It has been a long, cold and snowy winter. What happens when it gets too cold for little varmints to live outside? They come inside of course. Surely you’ve noticed the occasional mouse droppings or heard them tippy toeing through your walls or ceilings. Maybe you’re lucky enough to have a good mouser of a cat that handles these delicate matters for you. Heaven forbid my cat or dog bothers getting their paws dirty. Ok, maybe once or twice, but only if that mouse walks right out in front of them. Personally, I think my cat brings them in during the Fall and stocks up for the winter – it gives him something to play with.
You might have noticed that this time of year, these cute little critters start moving around more. They’re probably busy building nests and getting ready to have little mouse babies. Have you ever seen a mouse baby? They are so cute!
What? You thought that now that spring has sprung they’re going to head back outside all by themselves? Don’t be silly. They have a nice warm place to live. Safe enough save for the bored cat that gets in the way sometimes. There’s certainly plenty of food to eat. Just look around. A crumb here and there, a dropped nibble, cat food, dog food, bird food, people food – it’s all good and it’s all mouse food.
Now don’t go freaking out on me. I hear you out there screaming, “There’s no mouse in my house!” You’re right, there is no mouse in your house. There are several mice in your house. They don’t live by themselves, you know. They have little mouse families, just like you and me.
So where does real estate fit into any of this nonsense? Well, are you trying to sell your house or want to in the near future? Might be a good idea to get rid of the evidence and help your cute little winter boarders move back outside -– where they BELONG, right? If you’re lucky, you have calm, cool buyers that understand such things. Mice are not an unusual problem to encounter, yet it might give those buyers an edge when considering an offering price. After all, you have mice!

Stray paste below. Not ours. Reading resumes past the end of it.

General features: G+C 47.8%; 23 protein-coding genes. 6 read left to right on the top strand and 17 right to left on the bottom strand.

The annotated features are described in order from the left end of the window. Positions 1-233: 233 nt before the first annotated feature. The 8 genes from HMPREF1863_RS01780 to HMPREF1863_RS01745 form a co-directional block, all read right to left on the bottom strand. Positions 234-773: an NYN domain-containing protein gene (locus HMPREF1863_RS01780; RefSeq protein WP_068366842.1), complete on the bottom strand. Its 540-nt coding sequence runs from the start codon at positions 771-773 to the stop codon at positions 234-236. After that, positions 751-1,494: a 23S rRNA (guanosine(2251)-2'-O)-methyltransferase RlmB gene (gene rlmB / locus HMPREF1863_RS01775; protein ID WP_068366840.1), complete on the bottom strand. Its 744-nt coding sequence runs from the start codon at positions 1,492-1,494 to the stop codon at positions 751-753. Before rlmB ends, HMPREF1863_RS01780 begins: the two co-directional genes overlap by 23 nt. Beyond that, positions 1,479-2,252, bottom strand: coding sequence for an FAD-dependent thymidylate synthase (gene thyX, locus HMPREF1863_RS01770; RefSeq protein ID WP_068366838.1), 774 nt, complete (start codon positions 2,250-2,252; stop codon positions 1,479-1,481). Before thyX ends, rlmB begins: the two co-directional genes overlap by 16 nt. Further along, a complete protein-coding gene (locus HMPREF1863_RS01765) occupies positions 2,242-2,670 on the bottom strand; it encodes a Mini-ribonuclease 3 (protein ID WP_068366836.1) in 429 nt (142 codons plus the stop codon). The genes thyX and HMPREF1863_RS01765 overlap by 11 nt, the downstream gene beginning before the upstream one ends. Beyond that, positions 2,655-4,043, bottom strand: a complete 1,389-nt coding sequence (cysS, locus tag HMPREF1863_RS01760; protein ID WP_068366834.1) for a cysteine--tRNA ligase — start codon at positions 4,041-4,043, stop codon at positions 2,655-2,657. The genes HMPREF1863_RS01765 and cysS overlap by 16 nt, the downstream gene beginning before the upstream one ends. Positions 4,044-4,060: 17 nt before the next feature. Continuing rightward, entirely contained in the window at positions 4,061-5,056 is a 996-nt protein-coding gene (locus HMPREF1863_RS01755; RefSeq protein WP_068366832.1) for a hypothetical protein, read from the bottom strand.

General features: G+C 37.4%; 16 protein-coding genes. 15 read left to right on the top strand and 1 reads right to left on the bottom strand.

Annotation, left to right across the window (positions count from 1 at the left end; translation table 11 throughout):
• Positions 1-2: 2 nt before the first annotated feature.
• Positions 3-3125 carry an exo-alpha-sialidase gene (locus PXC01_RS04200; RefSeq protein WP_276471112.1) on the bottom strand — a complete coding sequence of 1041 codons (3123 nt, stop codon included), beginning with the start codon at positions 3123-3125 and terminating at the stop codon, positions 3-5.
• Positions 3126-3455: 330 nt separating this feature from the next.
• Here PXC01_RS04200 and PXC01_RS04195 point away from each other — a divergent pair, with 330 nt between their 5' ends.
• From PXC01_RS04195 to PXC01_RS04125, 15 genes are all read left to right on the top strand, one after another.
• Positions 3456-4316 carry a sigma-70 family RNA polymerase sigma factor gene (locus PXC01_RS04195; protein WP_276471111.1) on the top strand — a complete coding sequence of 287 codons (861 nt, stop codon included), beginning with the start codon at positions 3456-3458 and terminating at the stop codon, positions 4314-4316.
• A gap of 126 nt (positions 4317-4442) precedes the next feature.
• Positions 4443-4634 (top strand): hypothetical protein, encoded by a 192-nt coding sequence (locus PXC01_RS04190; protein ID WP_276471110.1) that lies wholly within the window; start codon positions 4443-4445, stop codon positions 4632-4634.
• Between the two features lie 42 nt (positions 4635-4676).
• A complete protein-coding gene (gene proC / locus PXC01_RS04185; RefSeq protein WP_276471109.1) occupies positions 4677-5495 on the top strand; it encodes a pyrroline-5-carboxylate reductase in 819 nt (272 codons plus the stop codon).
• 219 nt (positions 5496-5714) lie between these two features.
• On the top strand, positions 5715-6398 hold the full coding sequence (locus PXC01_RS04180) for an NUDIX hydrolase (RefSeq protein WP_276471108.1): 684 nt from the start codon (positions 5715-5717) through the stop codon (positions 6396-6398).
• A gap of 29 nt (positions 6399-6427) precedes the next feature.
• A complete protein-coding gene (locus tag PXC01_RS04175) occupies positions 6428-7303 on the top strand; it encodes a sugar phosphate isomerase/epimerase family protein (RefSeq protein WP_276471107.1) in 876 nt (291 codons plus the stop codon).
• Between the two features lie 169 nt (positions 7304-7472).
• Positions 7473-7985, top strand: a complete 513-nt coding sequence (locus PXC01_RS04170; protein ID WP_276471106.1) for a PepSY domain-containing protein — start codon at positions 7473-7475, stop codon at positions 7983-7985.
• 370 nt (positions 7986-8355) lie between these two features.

So what are you supposed to do? Should you call an exterminator? Sure, why not. What are they going to do? They might set out poison for those little devils or traps. Those are fun. Especially when you hear them snap shut in the middle of the night. If you have pets or small children, though, be careful. Poison is poison – it’s poisonous! It could make you very sick or worse. And those traps? OUCH! I hate those things.
What else is that exterminator going to do? He (or she) is looking around to try and figure out how those little guys get in. Good luck! Any little hole will do. They can even come through your dryer vent and poke holes in the tube. I swear I’ve heard whole nests fly out when I turn the dryer on.
Do you really want that potential buyer walking through your house noticing all your nice features, spiffy appliances, awesome staging job, beds all made, bathrooms sparkling clean and then –- what’s that?! A mouse trap? Poison? “They must have varmint issues. Let’s get out of here.” I have an agent in my office that will cry at the mere mention of mice.
Ok, so what’s your solution? Simple: Hide those things. You have a showing coming up? You’re going to clean your house aren’t you? Well, aren’t you? So don’t forget the mouse pellets, pick up the poison and traps and put them away. What if these buyers have small children with them, the last thing you need is for those kids to get into something like that.
Am I in any way suggesting you hide a problem? Absolutely not. Disclose, disclose, disclose is the rule of the day. You have a Seller’s Information report that your Realtor should have given you to fill out. Fill it out! And be honest and straightforward. Lay it all out on the table. Do you have any underground fuel tanks? Has the roof ever leaked? Water in the basement? Got all your permits? Any asbestos hiding somewhere? Mold? What else ya’ got you might need to tell them about?
Oh, yea, there it is – is there any infestation by pests that affect the property? Yes or No? Tell the truth now and explain what you are doing to remedy the problem. Buyers appreciate honesty and appreciate knowing you are actively working on solving those problems. If they get freaked out by the occasional mouse or bug in the house, maybe they shouldn’t be buying a house. I’m here to tell you, come winter, they’re coming in and there’s no stopping them. All you can hope for is to scale down the invasion till you get to spring and can herd them outside.